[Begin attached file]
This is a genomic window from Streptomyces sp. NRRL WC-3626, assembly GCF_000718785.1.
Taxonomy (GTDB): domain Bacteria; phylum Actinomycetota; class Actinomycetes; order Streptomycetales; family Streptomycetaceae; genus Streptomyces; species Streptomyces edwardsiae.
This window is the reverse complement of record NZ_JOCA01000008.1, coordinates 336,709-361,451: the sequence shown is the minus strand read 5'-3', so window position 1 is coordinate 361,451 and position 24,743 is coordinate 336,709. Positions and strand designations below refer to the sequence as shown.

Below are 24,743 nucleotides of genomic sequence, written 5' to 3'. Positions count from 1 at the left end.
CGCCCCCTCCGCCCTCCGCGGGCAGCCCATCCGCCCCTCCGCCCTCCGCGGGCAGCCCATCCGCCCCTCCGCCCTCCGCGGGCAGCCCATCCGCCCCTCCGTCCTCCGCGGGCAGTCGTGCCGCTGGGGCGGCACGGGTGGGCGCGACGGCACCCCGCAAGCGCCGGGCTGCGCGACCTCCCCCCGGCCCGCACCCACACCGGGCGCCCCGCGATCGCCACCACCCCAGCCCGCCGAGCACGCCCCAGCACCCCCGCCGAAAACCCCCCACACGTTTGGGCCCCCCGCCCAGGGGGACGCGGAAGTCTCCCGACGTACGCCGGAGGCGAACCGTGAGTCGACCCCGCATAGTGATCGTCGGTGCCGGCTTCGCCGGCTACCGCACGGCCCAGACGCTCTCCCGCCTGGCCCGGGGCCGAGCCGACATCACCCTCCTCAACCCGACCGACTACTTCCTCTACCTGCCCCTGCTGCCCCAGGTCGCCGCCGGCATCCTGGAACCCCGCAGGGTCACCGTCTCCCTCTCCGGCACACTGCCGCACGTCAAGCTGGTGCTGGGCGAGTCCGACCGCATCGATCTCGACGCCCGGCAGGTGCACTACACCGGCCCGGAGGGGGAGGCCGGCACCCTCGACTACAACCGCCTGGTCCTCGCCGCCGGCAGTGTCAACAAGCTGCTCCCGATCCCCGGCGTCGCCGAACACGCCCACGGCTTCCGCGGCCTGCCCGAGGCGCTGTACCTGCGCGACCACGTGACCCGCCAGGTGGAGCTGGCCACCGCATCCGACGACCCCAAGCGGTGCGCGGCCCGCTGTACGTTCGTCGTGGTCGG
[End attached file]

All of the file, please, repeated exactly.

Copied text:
This is a genomic window from Streptomyces sp. NRRL WC-3626, assembly GCF_000718785.1.
Taxonomy (GTDB): domain Bacteria; phylum Actinomycetota; class Actinomycetes; order Streptomycetales; family Streptomycetaceae; genus Streptomyces; species Streptomyces edwardsiae.
This window is the reverse complement of record NZ_JOCA01000008.1, coordinates 336,709-361,451: the sequence shown is the minus strand read 5'-3', so window position 1 is coordinate 361,451 and position 24,743 is coordinate 336,709. Positions and strand designations below refer to the sequence as shown.

Below are 24,743 nucleotides of genomic sequence, written 5' to 3'. Positions count from 1 at the left end.
CGCCCCCTCCGCCCTCCGCGGGCAGCCCATCCGCCCCTCCGCCCTCCGCGGGCAGCCCATCCGCCCCTCCGCCCTCCGCGGGCAGCCCATCCGCCCCTCCGTCCTCCGCGGGCAGTCGTGCCGCTGGGGCGGCACGGGTGGGCGCGACGGCACCCCGCAAGCGCCGGGCTGCGCGACCTCCCCCCGGCCCGCACCCACACCGGGCGCCCCGCGATCGCCACCACCCCAGCCCGCCGAGCACGCCCCAGCACCCCCGCCGAAAACCCCCCACACGTTTGGGCCCCCCGCCCAGGGGGACGCGGAAGTCTCCCGACGTACGCCGGAGGCGAACCGTGAGTCGACCCCGCATAGTGATCGTCGGTGCCGGCTTCGCCGGCTACCGCACGGCCCAGACGCTCTCCCGCCTGGCCCGGGGCCGAGCCGACATCACCCTCCTCAACCCGACCGACTACTTCCTCTACCTGCCCCTGCTGCCCCAGGTCGCCGCCGGCATCCTGGAACCCCGCAGGGTCACCGTCTCCCTCTCCGGCACACTGCCGCACGTCAAGCTGGTGCTGGGCGAGTCCGACCGCATCGATCTCGACGCCCGGCAGGTGCACTACACCGGCCCGGAGGGGGAGGCCGGCACCCTCGACTACAACCGCCTGGTCCTCGCCGCCGGCAGTGTCAACAAGCTGCTCCCGATCCCCGGCGTCGCCGAACACGCCCACGGCTTCCGCGGCCTGCCCGAGGCGCTGTACCTGCGCGACCACGTGACCCGCCAGGTGGAGCTGGCCACCGCATCCGACGACCCCAAGCGGTGCGCGGCCCGCTGTACGTTCGTCGTGGTCGG